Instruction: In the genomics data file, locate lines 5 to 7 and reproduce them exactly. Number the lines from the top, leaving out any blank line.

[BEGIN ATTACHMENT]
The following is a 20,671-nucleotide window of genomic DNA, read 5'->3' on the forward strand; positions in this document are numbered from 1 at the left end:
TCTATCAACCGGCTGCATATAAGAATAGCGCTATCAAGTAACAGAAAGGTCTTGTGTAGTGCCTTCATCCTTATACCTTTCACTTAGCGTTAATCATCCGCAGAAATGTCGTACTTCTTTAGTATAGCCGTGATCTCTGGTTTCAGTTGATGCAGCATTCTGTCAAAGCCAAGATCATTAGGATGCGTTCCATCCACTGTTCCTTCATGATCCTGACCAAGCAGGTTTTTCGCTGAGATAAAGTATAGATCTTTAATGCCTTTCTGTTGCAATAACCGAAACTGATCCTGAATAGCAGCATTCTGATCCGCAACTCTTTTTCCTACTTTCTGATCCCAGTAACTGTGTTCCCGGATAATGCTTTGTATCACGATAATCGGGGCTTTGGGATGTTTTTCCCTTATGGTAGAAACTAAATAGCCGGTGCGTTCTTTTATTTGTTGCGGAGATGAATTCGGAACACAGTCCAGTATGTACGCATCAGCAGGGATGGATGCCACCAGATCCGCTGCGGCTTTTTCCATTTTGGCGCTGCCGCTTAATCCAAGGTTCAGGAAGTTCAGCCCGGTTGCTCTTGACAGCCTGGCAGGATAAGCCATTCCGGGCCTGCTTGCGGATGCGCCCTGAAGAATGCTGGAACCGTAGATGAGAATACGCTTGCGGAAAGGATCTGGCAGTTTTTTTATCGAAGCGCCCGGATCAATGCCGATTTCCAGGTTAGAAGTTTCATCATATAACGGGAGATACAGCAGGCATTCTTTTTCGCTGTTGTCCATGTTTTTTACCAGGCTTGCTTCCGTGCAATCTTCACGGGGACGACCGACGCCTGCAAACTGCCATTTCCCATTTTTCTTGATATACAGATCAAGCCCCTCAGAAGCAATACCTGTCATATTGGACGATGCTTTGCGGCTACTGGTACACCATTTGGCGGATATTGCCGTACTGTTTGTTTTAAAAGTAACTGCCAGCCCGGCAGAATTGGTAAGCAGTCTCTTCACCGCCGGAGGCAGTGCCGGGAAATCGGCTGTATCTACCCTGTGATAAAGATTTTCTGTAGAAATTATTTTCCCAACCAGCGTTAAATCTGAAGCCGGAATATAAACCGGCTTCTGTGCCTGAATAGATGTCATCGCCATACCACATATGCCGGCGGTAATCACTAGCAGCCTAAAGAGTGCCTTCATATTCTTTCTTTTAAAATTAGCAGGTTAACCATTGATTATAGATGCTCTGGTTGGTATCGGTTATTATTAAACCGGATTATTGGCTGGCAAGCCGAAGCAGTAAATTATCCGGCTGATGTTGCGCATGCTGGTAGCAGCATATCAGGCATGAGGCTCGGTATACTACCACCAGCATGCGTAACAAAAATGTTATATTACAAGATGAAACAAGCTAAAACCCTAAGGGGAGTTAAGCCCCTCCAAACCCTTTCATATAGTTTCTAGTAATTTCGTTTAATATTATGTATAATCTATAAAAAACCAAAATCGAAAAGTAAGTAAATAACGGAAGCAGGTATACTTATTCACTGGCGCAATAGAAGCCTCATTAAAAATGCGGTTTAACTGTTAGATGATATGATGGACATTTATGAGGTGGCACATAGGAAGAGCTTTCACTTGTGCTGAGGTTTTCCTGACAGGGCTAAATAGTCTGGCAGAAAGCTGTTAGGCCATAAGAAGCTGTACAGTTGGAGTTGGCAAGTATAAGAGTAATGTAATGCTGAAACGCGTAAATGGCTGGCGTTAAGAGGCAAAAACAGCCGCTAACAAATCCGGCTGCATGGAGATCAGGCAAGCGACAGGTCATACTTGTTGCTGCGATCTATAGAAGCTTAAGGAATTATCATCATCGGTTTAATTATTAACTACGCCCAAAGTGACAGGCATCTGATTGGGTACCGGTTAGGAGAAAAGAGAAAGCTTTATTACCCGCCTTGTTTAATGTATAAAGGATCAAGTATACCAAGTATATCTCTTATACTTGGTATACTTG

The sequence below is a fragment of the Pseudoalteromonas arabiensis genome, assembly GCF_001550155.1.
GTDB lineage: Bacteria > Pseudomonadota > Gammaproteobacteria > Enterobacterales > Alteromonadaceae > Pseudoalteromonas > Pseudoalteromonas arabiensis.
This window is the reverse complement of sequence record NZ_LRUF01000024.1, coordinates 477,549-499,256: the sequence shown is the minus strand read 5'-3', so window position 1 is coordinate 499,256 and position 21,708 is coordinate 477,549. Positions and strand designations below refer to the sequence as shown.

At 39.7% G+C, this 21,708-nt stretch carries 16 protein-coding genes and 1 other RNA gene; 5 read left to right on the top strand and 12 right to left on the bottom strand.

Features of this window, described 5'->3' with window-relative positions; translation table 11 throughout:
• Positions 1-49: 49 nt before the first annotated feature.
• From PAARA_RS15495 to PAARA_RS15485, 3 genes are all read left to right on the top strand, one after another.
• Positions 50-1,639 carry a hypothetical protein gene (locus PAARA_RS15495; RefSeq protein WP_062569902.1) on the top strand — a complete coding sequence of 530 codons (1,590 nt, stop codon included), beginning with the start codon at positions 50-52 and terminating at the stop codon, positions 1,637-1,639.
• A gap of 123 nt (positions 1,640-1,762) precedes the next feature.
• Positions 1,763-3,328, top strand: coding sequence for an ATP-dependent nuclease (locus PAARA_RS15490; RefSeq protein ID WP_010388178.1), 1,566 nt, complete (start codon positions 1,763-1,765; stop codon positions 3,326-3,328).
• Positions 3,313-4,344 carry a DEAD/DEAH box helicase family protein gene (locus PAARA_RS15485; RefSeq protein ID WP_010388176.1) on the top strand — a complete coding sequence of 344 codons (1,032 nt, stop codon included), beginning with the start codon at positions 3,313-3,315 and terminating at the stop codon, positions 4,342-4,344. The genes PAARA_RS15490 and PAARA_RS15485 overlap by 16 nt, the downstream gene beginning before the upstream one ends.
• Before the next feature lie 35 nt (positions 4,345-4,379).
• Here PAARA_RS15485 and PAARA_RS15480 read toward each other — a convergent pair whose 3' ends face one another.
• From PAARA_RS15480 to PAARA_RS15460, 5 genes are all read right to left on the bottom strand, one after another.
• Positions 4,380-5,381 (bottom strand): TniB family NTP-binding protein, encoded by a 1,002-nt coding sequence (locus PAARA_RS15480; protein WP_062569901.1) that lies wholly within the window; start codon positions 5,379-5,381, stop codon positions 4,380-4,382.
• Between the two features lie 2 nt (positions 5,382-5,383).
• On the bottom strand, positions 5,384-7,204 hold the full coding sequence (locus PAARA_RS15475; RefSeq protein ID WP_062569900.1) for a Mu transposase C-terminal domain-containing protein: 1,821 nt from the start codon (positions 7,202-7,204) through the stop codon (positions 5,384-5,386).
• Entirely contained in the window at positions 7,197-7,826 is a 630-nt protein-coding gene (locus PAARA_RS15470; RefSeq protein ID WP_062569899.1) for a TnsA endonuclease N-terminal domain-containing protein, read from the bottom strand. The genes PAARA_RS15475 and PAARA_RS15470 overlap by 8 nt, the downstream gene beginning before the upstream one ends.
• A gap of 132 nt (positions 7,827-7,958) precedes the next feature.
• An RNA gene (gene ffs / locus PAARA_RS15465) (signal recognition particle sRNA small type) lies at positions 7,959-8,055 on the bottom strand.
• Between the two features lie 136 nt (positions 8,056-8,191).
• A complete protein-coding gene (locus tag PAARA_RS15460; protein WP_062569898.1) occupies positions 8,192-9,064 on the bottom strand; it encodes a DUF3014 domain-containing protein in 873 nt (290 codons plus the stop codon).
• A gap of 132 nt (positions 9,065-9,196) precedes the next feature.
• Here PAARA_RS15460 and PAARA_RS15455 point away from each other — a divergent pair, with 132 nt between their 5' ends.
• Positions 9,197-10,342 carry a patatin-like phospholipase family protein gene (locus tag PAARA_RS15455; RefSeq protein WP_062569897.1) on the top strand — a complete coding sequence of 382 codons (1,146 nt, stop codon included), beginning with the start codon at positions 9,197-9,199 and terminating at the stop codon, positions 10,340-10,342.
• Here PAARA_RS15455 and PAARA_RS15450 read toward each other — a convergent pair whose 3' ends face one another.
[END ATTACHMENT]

This window is the reverse complement of sequence record NZ_LRUF01000024.1, coordinates 477,549-499,256: the sequence shown is the minus strand read 5'-3', so window position 1 is coordinate 499,256 and position 21,708 is coordinate 477,549. Positions and strand designations below refer to the sequence as shown.

At 39.7% G+C, this 21,708-nt stretch carries 16 protein-coding genes and 1 other RNA gene; 5 read left to right on the top strand and 12 right to left on the bottom strand.

Features of this window, described 5'->3' with window-relative positions; translation table 11 throughout: